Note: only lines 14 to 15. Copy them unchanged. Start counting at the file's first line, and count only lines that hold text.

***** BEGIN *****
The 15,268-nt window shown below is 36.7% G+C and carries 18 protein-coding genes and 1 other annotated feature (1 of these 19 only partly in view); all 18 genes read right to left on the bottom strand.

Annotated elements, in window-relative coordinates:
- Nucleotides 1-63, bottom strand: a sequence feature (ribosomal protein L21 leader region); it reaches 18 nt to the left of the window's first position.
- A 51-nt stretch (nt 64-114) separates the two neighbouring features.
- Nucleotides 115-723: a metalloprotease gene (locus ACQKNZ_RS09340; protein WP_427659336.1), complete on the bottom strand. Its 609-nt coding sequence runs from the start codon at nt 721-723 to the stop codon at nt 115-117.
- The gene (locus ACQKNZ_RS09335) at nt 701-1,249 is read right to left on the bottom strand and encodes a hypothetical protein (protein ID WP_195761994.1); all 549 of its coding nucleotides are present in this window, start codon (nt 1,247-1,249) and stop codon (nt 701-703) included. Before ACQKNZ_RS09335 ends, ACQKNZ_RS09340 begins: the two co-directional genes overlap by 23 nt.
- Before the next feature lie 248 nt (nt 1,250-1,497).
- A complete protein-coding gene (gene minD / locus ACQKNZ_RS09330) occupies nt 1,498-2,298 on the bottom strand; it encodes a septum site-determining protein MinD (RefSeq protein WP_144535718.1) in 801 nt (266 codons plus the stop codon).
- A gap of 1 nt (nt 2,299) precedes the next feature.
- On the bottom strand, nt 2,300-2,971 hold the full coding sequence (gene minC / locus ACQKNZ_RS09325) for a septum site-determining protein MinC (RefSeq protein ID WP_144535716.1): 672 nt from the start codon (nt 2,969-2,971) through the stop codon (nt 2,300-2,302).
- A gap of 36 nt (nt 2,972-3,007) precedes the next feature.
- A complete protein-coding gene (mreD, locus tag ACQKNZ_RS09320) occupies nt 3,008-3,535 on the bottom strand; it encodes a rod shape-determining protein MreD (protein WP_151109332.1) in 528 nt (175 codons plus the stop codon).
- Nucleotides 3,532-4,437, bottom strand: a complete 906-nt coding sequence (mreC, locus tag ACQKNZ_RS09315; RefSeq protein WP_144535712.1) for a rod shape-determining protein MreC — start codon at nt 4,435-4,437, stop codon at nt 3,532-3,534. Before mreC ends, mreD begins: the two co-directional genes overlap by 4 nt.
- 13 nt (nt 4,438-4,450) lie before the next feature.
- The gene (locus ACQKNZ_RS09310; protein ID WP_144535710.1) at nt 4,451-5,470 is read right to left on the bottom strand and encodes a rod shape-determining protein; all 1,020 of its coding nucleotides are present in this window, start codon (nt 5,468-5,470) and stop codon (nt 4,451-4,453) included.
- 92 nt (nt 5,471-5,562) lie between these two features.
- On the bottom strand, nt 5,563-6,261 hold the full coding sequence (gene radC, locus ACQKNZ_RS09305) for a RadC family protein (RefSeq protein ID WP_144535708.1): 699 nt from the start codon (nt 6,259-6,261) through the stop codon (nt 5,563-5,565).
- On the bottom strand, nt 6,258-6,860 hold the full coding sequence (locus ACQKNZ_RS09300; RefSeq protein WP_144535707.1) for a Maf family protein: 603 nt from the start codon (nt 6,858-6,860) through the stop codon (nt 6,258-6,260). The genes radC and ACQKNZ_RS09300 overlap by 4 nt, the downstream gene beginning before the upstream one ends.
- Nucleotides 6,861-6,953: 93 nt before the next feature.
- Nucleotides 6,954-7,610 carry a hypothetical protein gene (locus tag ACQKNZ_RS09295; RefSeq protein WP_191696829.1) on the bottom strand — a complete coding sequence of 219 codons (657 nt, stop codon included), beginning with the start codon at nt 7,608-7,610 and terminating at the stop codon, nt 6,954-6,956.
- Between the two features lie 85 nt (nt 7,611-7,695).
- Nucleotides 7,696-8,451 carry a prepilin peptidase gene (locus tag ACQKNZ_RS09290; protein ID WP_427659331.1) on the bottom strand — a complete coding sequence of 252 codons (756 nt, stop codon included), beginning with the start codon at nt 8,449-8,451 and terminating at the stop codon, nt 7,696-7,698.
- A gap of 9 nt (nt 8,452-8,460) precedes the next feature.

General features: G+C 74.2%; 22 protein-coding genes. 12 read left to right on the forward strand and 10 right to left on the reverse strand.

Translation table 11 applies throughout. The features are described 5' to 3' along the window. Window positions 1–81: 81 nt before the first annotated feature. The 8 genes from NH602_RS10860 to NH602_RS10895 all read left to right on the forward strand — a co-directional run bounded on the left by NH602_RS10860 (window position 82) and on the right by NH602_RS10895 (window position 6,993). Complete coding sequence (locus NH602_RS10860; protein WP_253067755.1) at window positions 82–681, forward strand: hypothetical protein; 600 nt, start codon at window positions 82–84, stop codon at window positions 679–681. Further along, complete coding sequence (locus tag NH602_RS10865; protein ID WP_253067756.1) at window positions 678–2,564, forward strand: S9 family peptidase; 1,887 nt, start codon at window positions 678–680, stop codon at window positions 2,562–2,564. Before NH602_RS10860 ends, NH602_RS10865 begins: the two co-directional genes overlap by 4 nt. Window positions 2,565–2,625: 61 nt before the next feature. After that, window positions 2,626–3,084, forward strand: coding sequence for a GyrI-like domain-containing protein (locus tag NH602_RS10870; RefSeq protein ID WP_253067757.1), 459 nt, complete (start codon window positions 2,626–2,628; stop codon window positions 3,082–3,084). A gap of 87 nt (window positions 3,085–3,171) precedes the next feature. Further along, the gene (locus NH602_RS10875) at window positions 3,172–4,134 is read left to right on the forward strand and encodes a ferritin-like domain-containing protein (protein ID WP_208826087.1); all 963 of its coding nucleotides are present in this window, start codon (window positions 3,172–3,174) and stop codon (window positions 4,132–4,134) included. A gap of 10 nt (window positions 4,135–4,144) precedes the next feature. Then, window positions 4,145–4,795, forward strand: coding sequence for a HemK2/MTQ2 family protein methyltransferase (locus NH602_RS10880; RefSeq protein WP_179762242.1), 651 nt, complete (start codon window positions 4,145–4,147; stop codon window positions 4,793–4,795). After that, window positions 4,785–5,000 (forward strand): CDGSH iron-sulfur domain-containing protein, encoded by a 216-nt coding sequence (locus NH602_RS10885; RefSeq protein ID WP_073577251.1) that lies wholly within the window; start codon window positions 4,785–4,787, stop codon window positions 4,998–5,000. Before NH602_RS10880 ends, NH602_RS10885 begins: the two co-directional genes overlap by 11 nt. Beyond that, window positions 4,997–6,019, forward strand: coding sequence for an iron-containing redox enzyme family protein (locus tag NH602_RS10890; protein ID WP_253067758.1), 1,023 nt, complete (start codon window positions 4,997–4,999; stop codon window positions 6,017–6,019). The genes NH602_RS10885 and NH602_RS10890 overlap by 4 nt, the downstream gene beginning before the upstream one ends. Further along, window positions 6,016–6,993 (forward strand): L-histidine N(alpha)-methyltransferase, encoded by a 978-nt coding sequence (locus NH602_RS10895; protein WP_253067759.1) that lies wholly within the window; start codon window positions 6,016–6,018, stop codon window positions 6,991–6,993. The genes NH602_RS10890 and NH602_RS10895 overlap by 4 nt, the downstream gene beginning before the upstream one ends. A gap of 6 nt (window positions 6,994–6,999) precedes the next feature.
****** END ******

- 13 nt (nt 4,438-4,450) lie before the next feature.
- The gene (locus ACQKNZ_RS09310; protein ID WP_144535710.1) at nt 4,451-5,470 is read right to left on the bottom strand and encodes a rod shape-determining protein; all 1,020 of its coding nucleotides are present in this window, start codon (nt 5,468-5,470) and stop codon (nt 4,451-4,453) included.